Mark Zuckerberg, the co-founder and chief executive of Facebook, announced Tuesday, otherwise known as Giving Tuesday, that he would donate 99 percent of his Facebook shares to charity over the course of his lifetime. Zuckerberg and his wife, Priscilla Chan, made this announcement public via an open letter to their newly born daughter, Max. These shares are estimated to be worth about $45 billion.
$45 billion is a huge sum of money, so naturally many wonder how Zuckerberg will allocate all of these shares and to which causes he will donate. Instead of setting up a traditional, non-profit charity, such as the Bill & Melinda Gates Foundation, Zuckerberg has decided to set up a limited liability company, also known as an LLC. The Chan Zuckerberg Initiative LLC is a different type of business structure compared to typical charity structures. An LLC allows for more flexibility in deciding what to do with all the money. While typical charities have specific rules and regulations on where to donate, how much to donate, and the controversial issue of taxation, an LLC does not have any of these regulations. While Zuckerberg will still be individually taxed on any gains the LLC sees, the LLC itself will not see any additional taxes
Many are skeptical of Zuckerberg’s plan and are questioning his true intentions. Because LLCs do not have a corporate tax, many believe Zuckerberg is doing this simply to transfer his huge sum of money into a structure that is safe from taxation. The important concept many are failing to see is that Zuckerberg is still being taxed. As an individual he will continue paying taxes, but with the creation of his LLC he is simply avoiding a double taxation.
Instead of looking at this in a cynical way, in which Zuckerberg’s chief motivation is to escape as much taxation as possible in order to retain all of his wealth, there is a more positive outlook, which is probably correct. Zuckerberg is simply making a strategic business decision. By avoiding this double taxation, more money will be left for donation. If Zuckerberg put these shares into a corporation, he would lose some of his money to taxation, in which political figures will be the ones to decide how to spend his money. This LLC allows him to have the most money possible to donate where he sees fit.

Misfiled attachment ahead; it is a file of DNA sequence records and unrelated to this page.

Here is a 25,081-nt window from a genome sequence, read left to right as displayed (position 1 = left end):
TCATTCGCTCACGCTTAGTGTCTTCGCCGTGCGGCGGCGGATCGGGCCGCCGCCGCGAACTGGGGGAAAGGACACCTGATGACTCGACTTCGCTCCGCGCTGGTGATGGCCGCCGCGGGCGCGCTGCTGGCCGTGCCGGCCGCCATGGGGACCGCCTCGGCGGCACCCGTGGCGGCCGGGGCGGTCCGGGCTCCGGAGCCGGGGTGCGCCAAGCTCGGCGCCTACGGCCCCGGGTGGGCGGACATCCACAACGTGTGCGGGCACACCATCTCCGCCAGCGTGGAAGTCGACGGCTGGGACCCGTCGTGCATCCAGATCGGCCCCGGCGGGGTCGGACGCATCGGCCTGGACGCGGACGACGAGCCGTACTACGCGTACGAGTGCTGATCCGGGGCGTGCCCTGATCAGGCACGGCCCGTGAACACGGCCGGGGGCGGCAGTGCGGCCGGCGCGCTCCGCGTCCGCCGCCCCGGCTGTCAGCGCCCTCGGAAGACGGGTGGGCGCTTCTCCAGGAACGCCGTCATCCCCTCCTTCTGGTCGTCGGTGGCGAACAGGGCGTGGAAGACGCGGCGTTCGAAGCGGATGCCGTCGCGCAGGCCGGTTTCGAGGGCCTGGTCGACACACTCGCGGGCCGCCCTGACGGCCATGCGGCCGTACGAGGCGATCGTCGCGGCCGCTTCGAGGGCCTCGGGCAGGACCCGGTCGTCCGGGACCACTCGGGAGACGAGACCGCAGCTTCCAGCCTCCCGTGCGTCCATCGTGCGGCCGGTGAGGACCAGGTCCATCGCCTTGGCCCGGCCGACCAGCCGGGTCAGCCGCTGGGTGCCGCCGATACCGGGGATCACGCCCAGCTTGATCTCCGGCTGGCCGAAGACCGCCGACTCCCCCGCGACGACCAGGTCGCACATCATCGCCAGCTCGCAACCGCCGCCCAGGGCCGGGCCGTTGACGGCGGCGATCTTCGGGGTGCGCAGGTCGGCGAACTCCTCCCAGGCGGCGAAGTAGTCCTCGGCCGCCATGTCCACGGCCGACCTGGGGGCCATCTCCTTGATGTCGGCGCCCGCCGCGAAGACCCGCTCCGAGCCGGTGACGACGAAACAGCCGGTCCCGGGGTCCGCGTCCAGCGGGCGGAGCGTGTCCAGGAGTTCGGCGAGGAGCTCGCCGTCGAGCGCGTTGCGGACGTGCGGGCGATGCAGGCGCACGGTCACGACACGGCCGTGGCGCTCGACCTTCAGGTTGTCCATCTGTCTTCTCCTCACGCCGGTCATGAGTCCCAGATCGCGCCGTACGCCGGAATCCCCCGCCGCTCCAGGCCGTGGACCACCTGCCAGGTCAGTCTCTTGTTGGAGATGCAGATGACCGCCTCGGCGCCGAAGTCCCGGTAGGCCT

In their open letter, Zuckerberg and Chan wrote that they wanted to donate to issues that are becoming increasingly prevalent, and will especially affect their daughter’s generation, such as heart disease and cancer. With Zuckerberg being only 31 years old, the most demanding issues of his time now may be drastically different when he’s older. The main issues 50 years ago are not all the same as the main societal issues we face today. This LLC will allow Zuckerberg to donate to whatever causes he deems the most necessary and enable him to continue donating throughout his entire lifetime. In response to the negative feedback Zuckerberg and Chan have received after the creation of an LLC, I say that their main intentions of donating the most money possible over the course of their lives seems like a pretty philanthropic endeavor.